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The Temporal Dynamics of Scene Processing: A Multifaceted EEG Investigation

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ABSTRACT

Our remarkable ability to process complex visual scenes is supported by a network of scene-selective cortical regions. Despite growing knowledge about the scene representation in these regions, much less is known about the temporal dynamics with which these representations emerge. We conducted two experiments aimed at identifying and characterizing the earliest markers of scene-specific processing. In the first experiment, human participants viewed images of scenes, faces, and everyday objects while event-related potentials (ERPs) were recorded. We found that the first ERP component to evince a significantly stronger response to scenes than the other categories was the P2, peaking ∼220 ms after stimulus onset. To establish that the P2 component reflects scene-specific processing, in the second experiment, we recorded ERPs while the participants viewed diverse real-world scenes spanning the following three global scene properties: spatial expanse (open/closed), relative distance (near/far), and naturalness (man-made/natural). We found that P2 amplitude was sensitive to these scene properties at both the categorical level, distinguishing between open and closed natural scenes, as well as at the single-image level, reflecting both computationally derived scene statistics and behavioral ratings of naturalness and spatial expanse. Together, these results establish the P2 as an ERP marker for scene processing, and demonstrate that scene-specific global information is available in the neural response as early as 220 ms.

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Stimuli and experimental design of Experiment 2 (scene diagnostic properties). a, Full stimulus set. The stimulus set comprised 96 individual, highly detailed, and diverse real-world scene images from 16 basic-level scene categories (churches, concert halls, hallways, living rooms, forest canopies, canyons, caves, ice caves, cities, harbors, highways, suburbs, beaches, deserts, hills, and mountains), with six exemplars within each category spanning the following three diagnostic scene properties: spatial expanse (open, closed; the spatial boundary of the scene); relative distance (near, far; distance to the nearest foreground objects); and naturalness (or semantic content; man-made, natural). b, Participants viewed the stimuli while performing an orthogonal fixation cross task, in which they were required to report whether the horizontal or vertical bar of the central fixation cross lengthened on each trial. Scene stimuli were presented for 500 ms, with a jittered interstimulus interval ranging from 1000 to 3000 ms.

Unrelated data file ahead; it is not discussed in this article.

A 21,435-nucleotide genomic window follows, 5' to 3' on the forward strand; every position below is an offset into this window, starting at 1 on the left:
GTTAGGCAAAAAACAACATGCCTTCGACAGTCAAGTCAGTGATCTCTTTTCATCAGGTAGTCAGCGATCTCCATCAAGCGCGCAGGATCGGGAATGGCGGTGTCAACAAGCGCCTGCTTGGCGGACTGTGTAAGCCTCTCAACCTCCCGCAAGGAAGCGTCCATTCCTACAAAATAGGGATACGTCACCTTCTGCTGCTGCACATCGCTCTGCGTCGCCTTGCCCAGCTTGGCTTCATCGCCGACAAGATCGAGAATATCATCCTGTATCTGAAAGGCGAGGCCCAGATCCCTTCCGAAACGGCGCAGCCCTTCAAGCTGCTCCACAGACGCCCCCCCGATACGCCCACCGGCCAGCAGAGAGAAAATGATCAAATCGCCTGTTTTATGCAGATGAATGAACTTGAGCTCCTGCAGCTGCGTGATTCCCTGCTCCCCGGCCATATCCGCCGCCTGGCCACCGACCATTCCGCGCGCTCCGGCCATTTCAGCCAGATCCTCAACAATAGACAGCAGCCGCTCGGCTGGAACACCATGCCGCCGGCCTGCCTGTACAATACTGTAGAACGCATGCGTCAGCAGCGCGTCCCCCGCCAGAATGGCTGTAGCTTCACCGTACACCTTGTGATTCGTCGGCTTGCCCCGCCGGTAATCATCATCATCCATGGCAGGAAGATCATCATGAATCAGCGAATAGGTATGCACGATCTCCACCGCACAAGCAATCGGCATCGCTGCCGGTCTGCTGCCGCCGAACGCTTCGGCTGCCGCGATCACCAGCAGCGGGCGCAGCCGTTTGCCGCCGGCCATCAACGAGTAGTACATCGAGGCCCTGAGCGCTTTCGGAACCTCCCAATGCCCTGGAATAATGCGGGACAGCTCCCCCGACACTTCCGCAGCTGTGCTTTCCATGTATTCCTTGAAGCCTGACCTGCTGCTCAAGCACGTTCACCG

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Figure 2: Stimuli and experimental design of Experiment 2 (scene diagnostic properties). a, Full stimulus set. The stimulus set comprised 96 individual, highly detailed, and diverse real-world scene images from 16 basic-level scene categories (churches, concert halls, hallways, living rooms, forest canopies, canyons, caves, ice caves, cities, harbors, highways, suburbs, beaches, deserts, hills, and mountains), with six exemplars within each category spanning the following three diagnostic scene properties: spatial expanse (open, closed; the spatial boundary of the scene); relative distance (near, far; distance to the nearest foreground objects); and naturalness (or semantic content; man-made, natural). b, Participants viewed the stimuli while performing an orthogonal fixation cross task, in which they were required to report whether the horizontal or vertical bar of the central fixation cross lengthened on each trial. Scene stimuli were presented for 500 ms, with a jittered interstimulus interval ranging from 1000 to 3000 ms.

Mentions: Stimuli for this experiment were images of scenes that had previously been used in a neuroimaging study (Kravitz et al., 2011). The stimulus set comprised 96 individual, highly detailed, and diverse real-world scene images from 16 basic-level scene categories (churches, concert halls, hallways, living rooms, forest canopies, canyons, caves, ice caves, cities, harbors, highways, suburbs, beaches, deserts, hills, mountains), with six exemplars within each category, spanning the following three diagnostic scene properties: spatial expanse (open, closed; the spatial boundary of the scene); relative distance (near, far; distance to the nearest foreground objects); and naturalness (or semantic content; man-made, natural; Fig. 2a, full stimulus set). The images were presented full screen, subtending 27º of visual angle, at a viewing distance of 75 cm. The stimuli were presented using E-Prime presentation software (Psychology Software Tools).